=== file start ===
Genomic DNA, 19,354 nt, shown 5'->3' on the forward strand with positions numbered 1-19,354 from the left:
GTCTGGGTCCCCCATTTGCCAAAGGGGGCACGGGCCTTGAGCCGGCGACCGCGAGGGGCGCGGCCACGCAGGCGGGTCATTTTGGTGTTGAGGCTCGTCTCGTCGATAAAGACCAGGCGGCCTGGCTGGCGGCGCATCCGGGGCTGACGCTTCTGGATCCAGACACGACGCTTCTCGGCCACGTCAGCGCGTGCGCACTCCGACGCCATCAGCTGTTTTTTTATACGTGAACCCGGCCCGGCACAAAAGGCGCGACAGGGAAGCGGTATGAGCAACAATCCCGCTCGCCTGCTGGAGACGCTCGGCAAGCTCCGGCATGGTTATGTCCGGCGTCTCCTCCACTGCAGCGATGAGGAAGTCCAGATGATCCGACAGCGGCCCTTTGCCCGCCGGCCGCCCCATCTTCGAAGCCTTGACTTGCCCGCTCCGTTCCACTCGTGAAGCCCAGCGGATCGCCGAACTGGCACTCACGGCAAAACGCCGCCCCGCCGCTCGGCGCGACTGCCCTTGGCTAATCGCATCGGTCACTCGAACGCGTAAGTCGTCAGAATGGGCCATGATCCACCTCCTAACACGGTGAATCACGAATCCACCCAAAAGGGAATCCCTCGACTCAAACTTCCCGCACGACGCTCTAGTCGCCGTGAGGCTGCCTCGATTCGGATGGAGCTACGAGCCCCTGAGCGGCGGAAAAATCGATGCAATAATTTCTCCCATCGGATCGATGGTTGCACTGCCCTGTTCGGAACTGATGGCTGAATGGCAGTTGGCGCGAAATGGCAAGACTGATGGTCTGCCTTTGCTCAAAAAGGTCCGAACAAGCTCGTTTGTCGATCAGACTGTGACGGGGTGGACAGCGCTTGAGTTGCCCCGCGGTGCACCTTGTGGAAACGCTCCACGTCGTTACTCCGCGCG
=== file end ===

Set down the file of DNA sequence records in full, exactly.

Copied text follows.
Genomic DNA, 19,354 nt, shown 5'->3' on the forward strand with positions numbered 1-19,354 from the left:
GTCTGGGTCCCCCATTTGCCAAAGGGGGCACGGGCCTTGAGCCGGCGACCGCGAGGGGCGCGGCCACGCAGGCGGGTCATTTTGGTGTTGAGGCTCGTCTCGTCGATAAAGACCAGGCGGCCTGGCTGGCGGCGCATCCGGGGCTGACGCTTCTGGATCCAGACACGACGCTTCTCGGCCACGTCAGCGCGTGCGCACTCCGACGCCATCAGCTGTTTTTTTATACGTGAACCCGGCCCGGCACAAAAGGCGCGACAGGGAAGCGGTATGAGCAACAATCCCGCTCGCCTGCTGGAGACGCTCGGCAAGCTCCGGCATGGTTATGTCCGGCGTCTCCTCCACTGCAGCGATGAGGAAGTCCAGATGATCCGACAGCGGCCCTTTGCCCGCCGGCCGCCCCATCTTCGAAGCCTTGACTTGCCCGCTCCGTTCCACTCGTGAAGCCCAGCGGATCGCCGAACTGGCACTCACGGCAAAACGCCGCCCCGCCGCTCGGCGCGACTGCCCTTGGCTAATCGCATCGGTCACTCGAACGCGTAAGTCGTCAGAATGGGCCATGATCCACCTCCTAACACGGTGAATCACGAATCCACCCAAAAGGGAATCCCTCGACTCAAACTTCCCGCACGACGCTCTAGTCGCCGTGAGGCTGCCTCGATTCGGATGGAGCTACGAGCCCCTGAGCGGCGGAAAAATCGATGCAATAATTTCTCCCATCGGATCGATGGTTGCACTGCCCTGTTCGGAACTGATGGCTGAATGGCAGTTGGCGCGAAATGGCAAGACTGATGGTCTGCCTTTGCTCAAAAAGGTCCGAACAAGCTCGTTTGTCGATCAGACTGTGACGGGGTGGACAGCGCTTGAGTTGCCCCGCGGTGCACCTTGTGGAAACGCTCCACGTCGTTACTCCGCGCG